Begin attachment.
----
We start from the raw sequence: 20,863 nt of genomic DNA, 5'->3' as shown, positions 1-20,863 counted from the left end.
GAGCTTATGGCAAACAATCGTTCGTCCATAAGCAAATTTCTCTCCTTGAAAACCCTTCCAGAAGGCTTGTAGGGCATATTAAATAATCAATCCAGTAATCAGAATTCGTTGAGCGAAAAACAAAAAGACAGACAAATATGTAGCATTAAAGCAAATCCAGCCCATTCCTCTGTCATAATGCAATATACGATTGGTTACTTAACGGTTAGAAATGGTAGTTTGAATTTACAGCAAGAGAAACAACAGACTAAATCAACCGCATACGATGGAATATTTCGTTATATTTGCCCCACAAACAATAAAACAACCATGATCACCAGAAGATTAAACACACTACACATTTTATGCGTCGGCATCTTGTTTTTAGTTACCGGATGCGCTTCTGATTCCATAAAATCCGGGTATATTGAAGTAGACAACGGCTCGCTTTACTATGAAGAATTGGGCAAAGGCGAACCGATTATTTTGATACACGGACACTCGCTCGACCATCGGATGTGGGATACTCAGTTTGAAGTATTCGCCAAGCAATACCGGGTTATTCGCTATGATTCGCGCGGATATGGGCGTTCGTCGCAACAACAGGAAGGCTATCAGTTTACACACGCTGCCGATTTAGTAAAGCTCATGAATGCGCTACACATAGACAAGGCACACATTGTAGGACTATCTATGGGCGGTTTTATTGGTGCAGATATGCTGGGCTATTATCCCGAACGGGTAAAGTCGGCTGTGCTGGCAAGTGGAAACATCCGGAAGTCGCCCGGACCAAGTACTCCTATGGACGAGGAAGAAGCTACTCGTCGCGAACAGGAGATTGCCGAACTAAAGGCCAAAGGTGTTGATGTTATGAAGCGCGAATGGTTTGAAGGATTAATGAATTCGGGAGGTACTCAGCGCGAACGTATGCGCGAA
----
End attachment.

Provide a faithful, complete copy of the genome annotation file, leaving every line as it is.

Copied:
We start from the raw sequence: 20,863 nt of genomic DNA, 5'->3' as shown, positions 1-20,863 counted from the left end.
GAGCTTATGGCAAACAATCGTTCGTCCATAAGCAAATTTCTCTCCTTGAAAACCCTTCCAGAAGGCTTGTAGGGCATATTAAATAATCAATCCAGTAATCAGAATTCGTTGAGCGAAAAACAAAAAGACAGACAAATATGTAGCATTAAAGCAAATCCAGCCCATTCCTCTGTCATAATGCAATATACGATTGGTTACTTAACGGTTAGAAATGGTAGTTTGAATTTACAGCAAGAGAAACAACAGACTAAATCAACCGCATACGATGGAATATTTCGTTATATTTGCCCCACAAACAATAAAACAACCATGATCACCAGAAGATTAAACACACTACACATTTTATGCGTCGGCATCTTGTTTTTAGTTACCGGATGCGCTTCTGATTCCATAAAATCCGGGTATATTGAAGTAGACAACGGCTCGCTTTACTATGAAGAATTGGGCAAAGGCGAACCGATTATTTTGATACACGGACACTCGCTCGACCATCGGATGTGGGATACTCAGTTTGAAGTATTCGCCAAGCAATACCGGGTTATTCGCTATGATTCGCGCGGATATGGGCGTTCGTCGCAACAACAGGAAGGCTATCAGTTTACACACGCTGCCGATTTAGTAAAGCTCATGAATGCGCTACACATAGACAAGGCACACATTGTAGGACTATCTATGGGCGGTTTTATTGGTGCAGATATGCTGGGCTATTATCCCGAACGGGTAAAGTCGGCTGTGCTGGCAAGTGGAAACATCCGGAAGTCGCCCGGACCAAGTACTCCTATGGACGAGGAAGAAGCTACTCGTCGCGAACAGGAGATTGCCGAACTAAAGGCCAAAGGTGTTGATGTTATGAAGCGCGAATGGTTTGAAGGATTAATGAATTCGGGAGGTACTCAGCGCGAACGTATGCGCGAA